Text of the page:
Gas station without pumps

2017 November 11

Bending PVC failed

Filed under: Robotics — gasstationwithoutpumps @ 11:01
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In Thursday’s post Preliminary design review in mechatronics, I mentioned the idea of bending PVC tubing to make a ball ramp for storing the ping-pong ball ammunition. Yesterday I went to the hardware store (San Lorenzo Lumber, who may be calling themselves “ProBuild” these days—I can’t keep track of their name changes, and everyone locally still calls them San Lorenzo Lumber) and bought a length of 1 ½” Schedule 40 PVC pipe and a small bag of “play sand”.  I just noticed today that they charged me a lot for the PVC pipe—I think that they had stuck an incorrect barcode label on the 2′ length of pipe and charged me $4.49 for it (the correct price should have been around $2, as 1 ½” PVC pipe usually runs around 60¢ a foot).  It might have been cheaper for me to buy a 10′ piece and cut it up myself—that would have given me about 5 tries for the only 50% more cost.

I took a ping-pong ball with me and confirmed that a ping-pong ball does fit through the pipe, though it is a narrow fit—dropping a ping-pong ball through the 2′ section takes about 3 seconds, because of the air drag.

I made a form to bend the pipe around, by cutting a redwood scrap of 2×12 into a rough circle and turning it down to 7″ diameter on my wood lathe.  That’s the first time I’ve ever done faceplate turning, and it seems to have worked ok, given the soft, fibrous redwood and the knot in the wood.

The bending form is just a 1-7/8″ thick chunk of redwood turned to a 7″ diameter circle.

I tried the technique of heating sand in the oven to 450°F and using the residual heat of the sand to heat the pipe to bending temperature (170°F–220°F, or 75°C–105°C).  It didn’t work—the pipe never got hotter than about 130°F, nowhere near soft enough to bend.  I see two possible reasons for the failure:

  • The sand was not hot enough. An oven is an inefficient way to heat things, and the sand in the center of the can may not have gotten anywhere near the temperature at the surface of the sand.  I could try stirring the sand occasionally while heating it to get a more uniform temperature and raising the oven temperature.
  • The sand transferred the heat too slowly to the pipe.  The outside surface of the pipe is radiating heat as the heat is transferred from the sand.  If the transfer of heat from the sand to the pipe is slow, then the radiation from the pipe will keep the temperature from rising too high.  I don’t see any way to increase the flow of heat from the sand, other than raising the temperature of the sand.

It may be that using the residual heat of the sand only works for smaller diameter pipes, which are floppier to begin with.

I tried again today, heating the sand in a skillet instead of the oven, so that I can heat it faster and hotter.  I heated the sand to 250°C (about 480°F), as measured with an infrared thermometer. This got the sand hot enough to make the pipe flexible and I could bend it around the form.  The inner side of the pipe buckled a bit at the tight turning radius (3.5″ on the inside).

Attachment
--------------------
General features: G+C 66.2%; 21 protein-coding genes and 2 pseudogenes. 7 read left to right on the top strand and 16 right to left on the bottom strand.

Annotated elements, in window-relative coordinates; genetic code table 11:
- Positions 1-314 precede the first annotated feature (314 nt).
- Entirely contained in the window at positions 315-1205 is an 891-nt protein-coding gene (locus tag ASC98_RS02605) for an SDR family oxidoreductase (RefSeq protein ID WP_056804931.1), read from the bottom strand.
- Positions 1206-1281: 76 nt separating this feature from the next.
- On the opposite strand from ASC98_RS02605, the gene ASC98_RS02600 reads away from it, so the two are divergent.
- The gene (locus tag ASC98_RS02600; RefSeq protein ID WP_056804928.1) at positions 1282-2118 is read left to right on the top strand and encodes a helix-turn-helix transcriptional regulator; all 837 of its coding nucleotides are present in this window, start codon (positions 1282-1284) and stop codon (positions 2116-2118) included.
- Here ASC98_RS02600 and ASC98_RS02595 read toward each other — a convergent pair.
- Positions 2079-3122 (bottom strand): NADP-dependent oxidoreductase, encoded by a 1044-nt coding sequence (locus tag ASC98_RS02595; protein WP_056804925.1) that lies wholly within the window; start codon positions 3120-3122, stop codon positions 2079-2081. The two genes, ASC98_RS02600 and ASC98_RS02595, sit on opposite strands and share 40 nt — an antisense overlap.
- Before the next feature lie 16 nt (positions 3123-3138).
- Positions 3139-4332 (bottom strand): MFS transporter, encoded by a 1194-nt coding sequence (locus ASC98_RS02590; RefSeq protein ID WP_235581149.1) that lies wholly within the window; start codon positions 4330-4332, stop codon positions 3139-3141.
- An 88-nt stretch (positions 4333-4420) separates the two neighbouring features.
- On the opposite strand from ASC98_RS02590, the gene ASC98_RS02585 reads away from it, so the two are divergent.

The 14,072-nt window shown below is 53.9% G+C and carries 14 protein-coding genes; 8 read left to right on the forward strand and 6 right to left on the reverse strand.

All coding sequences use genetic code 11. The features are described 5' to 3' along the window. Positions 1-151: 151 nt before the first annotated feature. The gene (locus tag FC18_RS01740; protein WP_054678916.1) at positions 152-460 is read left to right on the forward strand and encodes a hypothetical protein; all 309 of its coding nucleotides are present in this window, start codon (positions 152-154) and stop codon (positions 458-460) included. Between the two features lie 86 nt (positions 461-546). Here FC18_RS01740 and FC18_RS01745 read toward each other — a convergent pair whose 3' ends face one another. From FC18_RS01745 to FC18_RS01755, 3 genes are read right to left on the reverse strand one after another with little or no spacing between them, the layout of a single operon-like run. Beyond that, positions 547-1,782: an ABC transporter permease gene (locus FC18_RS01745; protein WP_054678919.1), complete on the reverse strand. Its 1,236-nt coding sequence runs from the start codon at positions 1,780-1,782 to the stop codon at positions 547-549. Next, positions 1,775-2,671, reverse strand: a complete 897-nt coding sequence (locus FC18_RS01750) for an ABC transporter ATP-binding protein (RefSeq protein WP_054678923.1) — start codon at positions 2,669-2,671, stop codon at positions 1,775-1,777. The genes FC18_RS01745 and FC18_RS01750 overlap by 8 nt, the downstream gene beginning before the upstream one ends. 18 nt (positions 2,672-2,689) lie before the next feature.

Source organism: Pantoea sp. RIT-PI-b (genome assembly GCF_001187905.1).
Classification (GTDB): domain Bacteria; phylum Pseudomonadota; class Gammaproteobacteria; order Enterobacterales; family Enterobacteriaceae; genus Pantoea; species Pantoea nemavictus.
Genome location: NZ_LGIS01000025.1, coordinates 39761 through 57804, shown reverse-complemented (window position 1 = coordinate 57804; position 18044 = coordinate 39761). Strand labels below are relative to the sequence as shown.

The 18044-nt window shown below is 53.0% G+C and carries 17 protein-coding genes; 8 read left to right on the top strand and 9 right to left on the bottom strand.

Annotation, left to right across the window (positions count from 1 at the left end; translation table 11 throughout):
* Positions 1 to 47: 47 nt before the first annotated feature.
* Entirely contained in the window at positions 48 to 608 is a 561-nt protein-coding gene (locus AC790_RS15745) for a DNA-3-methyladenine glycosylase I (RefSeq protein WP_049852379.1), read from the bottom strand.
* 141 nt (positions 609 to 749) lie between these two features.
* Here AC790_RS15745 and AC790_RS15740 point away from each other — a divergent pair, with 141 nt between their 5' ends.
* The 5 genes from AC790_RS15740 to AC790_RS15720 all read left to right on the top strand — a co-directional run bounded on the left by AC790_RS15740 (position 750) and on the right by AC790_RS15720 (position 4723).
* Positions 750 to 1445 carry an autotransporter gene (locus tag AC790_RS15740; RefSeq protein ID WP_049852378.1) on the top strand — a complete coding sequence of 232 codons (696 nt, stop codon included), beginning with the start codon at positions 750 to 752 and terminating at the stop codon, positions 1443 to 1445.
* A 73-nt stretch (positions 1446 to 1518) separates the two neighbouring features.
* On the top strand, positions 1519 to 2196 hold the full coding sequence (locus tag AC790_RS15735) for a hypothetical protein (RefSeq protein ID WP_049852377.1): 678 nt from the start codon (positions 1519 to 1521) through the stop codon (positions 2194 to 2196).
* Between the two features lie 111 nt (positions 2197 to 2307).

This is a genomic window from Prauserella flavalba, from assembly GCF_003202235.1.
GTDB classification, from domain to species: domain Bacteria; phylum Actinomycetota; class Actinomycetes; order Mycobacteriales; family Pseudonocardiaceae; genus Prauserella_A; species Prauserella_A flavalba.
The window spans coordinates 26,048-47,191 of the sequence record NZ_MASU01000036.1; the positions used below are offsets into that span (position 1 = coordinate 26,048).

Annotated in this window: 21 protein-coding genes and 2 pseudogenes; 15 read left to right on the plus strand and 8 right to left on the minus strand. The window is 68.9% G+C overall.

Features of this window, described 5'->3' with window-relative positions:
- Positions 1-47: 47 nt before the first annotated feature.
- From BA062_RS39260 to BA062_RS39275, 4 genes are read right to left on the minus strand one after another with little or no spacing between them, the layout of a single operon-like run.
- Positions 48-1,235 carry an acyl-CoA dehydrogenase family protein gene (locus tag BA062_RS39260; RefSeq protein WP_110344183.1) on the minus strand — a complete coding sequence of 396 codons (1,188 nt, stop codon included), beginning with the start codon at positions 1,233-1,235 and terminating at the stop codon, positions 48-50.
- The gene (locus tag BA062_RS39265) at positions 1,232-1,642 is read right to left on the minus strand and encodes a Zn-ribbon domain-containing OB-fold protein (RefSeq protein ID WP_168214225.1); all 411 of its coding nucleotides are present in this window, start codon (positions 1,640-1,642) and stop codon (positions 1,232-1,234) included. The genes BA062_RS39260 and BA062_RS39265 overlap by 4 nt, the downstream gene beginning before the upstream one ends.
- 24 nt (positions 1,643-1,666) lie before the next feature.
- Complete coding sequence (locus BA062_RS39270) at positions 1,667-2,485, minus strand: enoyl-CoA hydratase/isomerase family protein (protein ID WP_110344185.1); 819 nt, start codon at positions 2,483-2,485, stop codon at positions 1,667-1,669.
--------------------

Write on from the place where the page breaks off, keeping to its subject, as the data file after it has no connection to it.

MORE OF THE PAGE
I had not made anything to hold the pipe in place as it cooled, and I did not want to hold it by hand (actually I was using my feet to hold the pipe in place) for the time it would take to cool, so I poured out the sand too soon and the pipe collapsed.

The collapsed pipe will be of no use for making a trough for ping-pong balls.

If I make a form with holes to insert pegs around the outside of the pipe after bending, I can probably avoid the collapse, as I can leave the sand in the pipe as it cools. But I don’t think that this will eliminate the ripples on the inner part of the curve, as they formed while the pipe was still filled with sand.  A better support mechanism (like a metal hose might help reduce the kinking and ovaling, but at some point the amount of stretch needed on the outside will limit the bending radius.

I looked for information about minimum bending radius for PVC pipe, and the best source I found was a video from BendIt, where they managed to bend 1 ½” PVC to a radius of about 8″ using internal metal hose support, with the pipe getting a bit oval. That is still a lot wider curve than what I need for my design, so I don’t think that this track design is going to be one I can make.

I’m going to have to rethink my ammunition storage for the robot, which will likely affect the delivery of the balls to the targets also.

I’ve been putting in so much time on the mechatronics lately that I’ve not made any progress on my book, so I think I’ll have to put the mechatronics to one side for a day or two, and work on my book instead.  Maybe when I come back to the mechatronics I’ll have a more doable idea on how to deliver the balls.

If I can’t put in the time that the mechatronics course takes, my fallback plan is just to make the base platform and sensing and do the coding, without the ball-delivery mechanisms (perhaps lighting LEDs when it thinks things are lined up well enough to fire).  It would not meet the requirements for passing the course, but I’d still have something to build on as a hobbyist.

1 Comment »

  1. […] today, I posted Bending PVC failed, in which I gave up on bending 1 ½” PVC pipe into a tight circle.  Even if I had been able […]

    Pingback by Cat-toy ball track | Gas station without pumps — 2017 November 11 @ 19:39 | Reply

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